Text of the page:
"In a perfect world …"
So intones an online overview focused on the subject of asset disclosure during the divorce process.
Just seeing those words expressed in such a context might reasonably -- and immediately -- drive readers to the conclusion that an altogether sane and fair universe does not uniformly exist when it comes to divorce-related property identification and allocation.
And, of course, it does not. Some soon-to-be former spouses engage in deceitful conduct.
That is, they lie. They cheat. They go to extreme measures to hide assets they don't want to divide with their divorcing partner.
How can a good-faith and honest divorcing spouse ensure that he or she is not being fleeced during divorce negotiations and deprived of an equitable asset distribution?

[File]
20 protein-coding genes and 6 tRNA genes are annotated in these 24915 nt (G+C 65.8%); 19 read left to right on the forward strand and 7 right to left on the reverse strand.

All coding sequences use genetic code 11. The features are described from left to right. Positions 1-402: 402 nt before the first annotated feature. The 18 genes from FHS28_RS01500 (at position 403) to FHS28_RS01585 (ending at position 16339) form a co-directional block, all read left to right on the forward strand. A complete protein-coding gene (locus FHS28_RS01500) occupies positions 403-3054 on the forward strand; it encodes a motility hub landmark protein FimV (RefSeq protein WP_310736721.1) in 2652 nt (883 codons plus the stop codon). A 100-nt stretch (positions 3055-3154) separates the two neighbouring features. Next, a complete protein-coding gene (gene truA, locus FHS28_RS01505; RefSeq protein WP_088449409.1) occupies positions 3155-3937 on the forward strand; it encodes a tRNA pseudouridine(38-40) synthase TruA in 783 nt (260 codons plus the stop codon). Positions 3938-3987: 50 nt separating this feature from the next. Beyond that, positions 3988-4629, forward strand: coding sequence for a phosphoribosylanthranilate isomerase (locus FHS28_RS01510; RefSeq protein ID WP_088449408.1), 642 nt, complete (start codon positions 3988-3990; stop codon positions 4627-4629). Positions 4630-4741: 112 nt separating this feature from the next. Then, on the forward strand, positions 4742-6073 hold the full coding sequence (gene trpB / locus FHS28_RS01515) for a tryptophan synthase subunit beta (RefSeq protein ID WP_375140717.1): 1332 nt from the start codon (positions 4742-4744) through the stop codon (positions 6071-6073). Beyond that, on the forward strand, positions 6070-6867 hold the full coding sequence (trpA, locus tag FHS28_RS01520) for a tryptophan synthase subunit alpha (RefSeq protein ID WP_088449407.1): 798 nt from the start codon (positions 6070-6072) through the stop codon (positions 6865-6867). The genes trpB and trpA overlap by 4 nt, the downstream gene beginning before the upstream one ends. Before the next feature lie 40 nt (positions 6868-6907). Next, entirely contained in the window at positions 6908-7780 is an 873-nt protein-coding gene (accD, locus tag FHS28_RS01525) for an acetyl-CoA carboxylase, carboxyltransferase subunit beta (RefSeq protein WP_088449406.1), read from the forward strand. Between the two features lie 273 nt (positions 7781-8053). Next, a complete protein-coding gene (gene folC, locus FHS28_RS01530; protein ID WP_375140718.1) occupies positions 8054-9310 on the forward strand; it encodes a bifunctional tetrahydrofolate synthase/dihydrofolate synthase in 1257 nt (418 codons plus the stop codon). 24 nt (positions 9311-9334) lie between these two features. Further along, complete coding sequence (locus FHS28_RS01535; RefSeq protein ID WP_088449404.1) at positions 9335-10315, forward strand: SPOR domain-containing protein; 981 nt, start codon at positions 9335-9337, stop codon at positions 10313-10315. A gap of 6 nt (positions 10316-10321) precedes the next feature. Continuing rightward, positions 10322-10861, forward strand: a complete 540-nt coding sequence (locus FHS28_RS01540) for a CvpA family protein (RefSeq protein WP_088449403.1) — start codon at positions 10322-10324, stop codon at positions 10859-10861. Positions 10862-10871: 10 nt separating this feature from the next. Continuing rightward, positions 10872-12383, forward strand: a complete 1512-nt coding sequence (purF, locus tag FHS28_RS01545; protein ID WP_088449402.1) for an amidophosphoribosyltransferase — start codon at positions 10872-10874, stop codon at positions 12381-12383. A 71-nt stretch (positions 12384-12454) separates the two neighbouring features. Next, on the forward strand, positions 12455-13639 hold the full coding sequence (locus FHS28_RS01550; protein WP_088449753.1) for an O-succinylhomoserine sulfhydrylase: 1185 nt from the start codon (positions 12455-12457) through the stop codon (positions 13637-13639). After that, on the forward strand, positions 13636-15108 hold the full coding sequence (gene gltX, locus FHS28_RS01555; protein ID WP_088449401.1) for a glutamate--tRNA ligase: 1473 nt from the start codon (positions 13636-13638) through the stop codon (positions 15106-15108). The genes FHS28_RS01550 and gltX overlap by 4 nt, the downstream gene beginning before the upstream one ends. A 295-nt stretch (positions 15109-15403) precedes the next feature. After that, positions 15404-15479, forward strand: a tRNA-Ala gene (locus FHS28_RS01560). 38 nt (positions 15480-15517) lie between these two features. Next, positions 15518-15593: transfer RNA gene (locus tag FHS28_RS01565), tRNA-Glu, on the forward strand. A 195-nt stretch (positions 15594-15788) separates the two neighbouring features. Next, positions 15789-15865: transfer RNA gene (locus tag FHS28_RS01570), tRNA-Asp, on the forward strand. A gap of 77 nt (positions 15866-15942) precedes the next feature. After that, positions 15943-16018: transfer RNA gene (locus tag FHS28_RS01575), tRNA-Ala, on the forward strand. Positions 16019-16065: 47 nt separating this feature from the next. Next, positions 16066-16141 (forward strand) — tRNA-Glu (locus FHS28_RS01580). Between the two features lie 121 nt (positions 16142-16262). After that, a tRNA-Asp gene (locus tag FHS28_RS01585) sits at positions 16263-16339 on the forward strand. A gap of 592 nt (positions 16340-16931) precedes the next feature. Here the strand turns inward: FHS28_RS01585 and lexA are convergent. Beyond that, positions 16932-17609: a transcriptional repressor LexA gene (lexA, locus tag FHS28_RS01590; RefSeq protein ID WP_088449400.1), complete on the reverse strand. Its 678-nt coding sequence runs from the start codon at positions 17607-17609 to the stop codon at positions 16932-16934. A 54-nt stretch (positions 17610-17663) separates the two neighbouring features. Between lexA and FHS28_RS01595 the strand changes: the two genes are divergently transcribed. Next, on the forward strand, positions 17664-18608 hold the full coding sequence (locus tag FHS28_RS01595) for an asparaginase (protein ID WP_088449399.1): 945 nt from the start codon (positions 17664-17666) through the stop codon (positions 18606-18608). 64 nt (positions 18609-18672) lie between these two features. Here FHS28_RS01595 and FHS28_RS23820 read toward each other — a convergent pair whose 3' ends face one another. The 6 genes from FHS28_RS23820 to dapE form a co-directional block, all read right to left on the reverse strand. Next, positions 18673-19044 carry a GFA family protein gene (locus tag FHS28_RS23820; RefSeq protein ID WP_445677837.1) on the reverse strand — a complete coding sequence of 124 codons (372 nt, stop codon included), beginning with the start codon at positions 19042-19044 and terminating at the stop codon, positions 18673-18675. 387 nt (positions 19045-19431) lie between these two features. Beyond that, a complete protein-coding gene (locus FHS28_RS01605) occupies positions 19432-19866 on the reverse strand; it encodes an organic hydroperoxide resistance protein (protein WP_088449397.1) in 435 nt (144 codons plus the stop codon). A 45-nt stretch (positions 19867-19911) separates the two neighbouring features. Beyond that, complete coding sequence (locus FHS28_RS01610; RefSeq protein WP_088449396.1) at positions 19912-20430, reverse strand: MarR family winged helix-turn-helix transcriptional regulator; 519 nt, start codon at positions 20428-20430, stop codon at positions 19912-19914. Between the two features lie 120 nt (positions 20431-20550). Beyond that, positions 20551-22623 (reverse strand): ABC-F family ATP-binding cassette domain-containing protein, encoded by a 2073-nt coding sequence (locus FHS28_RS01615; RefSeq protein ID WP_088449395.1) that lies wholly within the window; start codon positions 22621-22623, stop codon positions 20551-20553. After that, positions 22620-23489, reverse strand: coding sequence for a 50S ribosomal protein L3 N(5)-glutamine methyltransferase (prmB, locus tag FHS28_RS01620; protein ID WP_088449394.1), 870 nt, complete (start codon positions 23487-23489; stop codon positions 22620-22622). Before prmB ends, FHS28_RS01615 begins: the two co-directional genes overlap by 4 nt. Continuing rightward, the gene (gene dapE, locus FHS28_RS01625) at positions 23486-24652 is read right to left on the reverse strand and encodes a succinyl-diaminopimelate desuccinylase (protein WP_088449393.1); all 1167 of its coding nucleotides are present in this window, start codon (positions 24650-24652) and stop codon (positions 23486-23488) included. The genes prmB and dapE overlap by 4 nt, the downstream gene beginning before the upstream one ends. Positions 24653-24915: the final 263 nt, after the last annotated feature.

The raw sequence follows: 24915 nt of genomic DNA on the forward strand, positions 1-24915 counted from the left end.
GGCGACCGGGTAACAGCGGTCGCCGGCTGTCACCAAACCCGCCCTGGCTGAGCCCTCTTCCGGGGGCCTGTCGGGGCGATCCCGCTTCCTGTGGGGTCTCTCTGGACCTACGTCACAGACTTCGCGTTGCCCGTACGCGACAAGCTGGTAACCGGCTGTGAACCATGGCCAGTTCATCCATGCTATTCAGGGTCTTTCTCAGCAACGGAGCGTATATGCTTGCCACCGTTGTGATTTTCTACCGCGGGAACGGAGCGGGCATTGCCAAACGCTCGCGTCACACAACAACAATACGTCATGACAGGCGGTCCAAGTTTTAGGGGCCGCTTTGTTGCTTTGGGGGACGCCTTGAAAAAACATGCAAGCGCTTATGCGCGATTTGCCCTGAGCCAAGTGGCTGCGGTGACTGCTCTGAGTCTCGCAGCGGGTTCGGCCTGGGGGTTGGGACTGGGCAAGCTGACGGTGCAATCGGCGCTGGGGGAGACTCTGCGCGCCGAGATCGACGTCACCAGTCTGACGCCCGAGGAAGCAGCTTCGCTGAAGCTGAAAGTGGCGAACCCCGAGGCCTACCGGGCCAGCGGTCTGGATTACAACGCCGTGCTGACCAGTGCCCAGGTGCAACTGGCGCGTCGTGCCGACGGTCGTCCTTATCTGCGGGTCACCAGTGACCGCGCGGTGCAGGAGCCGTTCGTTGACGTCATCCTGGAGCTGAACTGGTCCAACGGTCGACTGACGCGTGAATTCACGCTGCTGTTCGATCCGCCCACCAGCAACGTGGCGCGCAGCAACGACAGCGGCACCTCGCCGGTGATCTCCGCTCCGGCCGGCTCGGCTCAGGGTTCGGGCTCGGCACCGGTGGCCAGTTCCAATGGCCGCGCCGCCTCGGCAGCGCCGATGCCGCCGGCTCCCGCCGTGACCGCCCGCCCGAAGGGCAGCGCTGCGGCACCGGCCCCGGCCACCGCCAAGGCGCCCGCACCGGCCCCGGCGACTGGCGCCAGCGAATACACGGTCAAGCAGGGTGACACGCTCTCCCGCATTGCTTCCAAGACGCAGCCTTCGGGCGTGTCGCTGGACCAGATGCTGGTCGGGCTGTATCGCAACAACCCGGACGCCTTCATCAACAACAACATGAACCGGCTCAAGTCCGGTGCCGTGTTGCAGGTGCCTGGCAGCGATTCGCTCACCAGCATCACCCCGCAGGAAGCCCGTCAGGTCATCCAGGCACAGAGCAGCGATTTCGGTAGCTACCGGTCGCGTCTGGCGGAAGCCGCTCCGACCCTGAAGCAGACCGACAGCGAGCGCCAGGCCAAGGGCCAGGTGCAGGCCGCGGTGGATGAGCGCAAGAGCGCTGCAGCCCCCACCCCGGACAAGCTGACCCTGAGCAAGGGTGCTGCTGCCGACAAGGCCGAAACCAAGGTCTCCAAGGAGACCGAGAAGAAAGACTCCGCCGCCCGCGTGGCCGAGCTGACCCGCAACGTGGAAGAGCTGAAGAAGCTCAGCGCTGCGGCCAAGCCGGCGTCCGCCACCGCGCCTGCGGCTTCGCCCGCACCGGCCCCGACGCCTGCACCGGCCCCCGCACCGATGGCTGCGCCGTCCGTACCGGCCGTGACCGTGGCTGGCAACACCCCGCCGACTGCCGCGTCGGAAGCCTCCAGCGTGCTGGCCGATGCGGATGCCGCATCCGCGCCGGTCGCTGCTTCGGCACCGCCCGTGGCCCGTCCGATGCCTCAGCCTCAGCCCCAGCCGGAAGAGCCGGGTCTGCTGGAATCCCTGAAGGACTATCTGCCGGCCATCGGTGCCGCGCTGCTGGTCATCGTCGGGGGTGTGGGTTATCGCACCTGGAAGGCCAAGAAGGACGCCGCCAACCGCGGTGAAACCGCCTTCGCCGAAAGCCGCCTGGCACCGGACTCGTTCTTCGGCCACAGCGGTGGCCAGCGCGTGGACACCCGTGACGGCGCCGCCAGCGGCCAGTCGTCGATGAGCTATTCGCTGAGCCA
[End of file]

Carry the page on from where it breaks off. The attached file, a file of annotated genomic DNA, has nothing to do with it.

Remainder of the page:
The above-cited primer passes along a bit of advice to would-be divorcing parties in Illinois and elsewhere who suspect that their impending ex is not being entirely candid about property.
Here's one kernel of advice: Take a really close look at what is being voluntarily disclosed. If something is not on that list that you know should be, a closer dig might be merited.
And absolutely insist -- through your attorney, if necessary -- on full receipt of all financial records.
Far more than that can be done, of course, especially by a proven divorce attorney with a deep well of experience in divorce-related property considerations. Partners can be legally required to answer questions and produce assets, for example, pursuant to discovery tools like interrogatories and requests for admissions. Depositions can provide a treasure trove of information.
Securing an equitable divorce settlement is crucially important to virtually all divorcing parties. A seasoned divorce attorney well grounded in property division matters can help a client achieve that goal.